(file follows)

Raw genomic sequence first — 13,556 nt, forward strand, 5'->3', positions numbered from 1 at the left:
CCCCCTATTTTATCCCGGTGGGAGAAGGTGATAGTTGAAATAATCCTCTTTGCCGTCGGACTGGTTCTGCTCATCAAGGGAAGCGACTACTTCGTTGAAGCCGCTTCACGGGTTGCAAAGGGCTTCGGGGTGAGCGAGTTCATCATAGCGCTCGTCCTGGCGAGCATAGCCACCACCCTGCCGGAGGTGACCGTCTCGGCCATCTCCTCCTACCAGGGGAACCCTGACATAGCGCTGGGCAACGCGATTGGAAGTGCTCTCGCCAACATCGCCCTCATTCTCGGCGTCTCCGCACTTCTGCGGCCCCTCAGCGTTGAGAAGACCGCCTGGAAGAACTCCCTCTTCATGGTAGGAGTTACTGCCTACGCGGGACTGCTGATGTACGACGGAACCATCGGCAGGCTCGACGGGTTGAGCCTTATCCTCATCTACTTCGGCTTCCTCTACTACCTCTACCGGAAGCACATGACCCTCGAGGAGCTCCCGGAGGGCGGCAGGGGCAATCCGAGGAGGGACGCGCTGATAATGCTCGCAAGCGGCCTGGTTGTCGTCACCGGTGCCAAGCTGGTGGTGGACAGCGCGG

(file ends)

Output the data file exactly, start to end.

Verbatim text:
Raw genomic sequence first — 13,556 nt, forward strand, 5'->3', positions numbered from 1 at the left:
CCCCCTATTTTATCCCGGTGGGAGAAGGTGATAGTTGAAATAATCCTCTTTGCCGTCGGACTGGTTCTGCTCATCAAGGGAAGCGACTACTTCGTTGAAGCCGCTTCACGGGTTGCAAAGGGCTTCGGGGTGAGCGAGTTCATCATAGCGCTCGTCCTGGCGAGCATAGCCACCACCCTGCCGGAGGTGACCGTCTCGGCCATCTCCTCCTACCAGGGGAACCCTGACATAGCGCTGGGCAACGCGATTGGAAGTGCTCTCGCCAACATCGCCCTCATTCTCGGCGTCTCCGCACTTCTGCGGCCCCTCAGCGTTGAGAAGACCGCCTGGAAGAACTCCCTCTTCATGGTAGGAGTTACTGCCTACGCGGGACTGCTGATGTACGACGGAACCATCGGCAGGCTCGACGGGTTGAGCCTTATCCTCATCTACTTCGGCTTCCTCTACTACCTCTACCGGAAGCACATGACCCTCGAGGAGCTCCCGGAGGGCGGCAGGGGCAATCCGAGGAGGGACGCGCTGATAATGCTCGCAAGCGGCCTGGTTGTCGTCACCGGTGCCAAGCTGGTGGTGGACAGCGCGG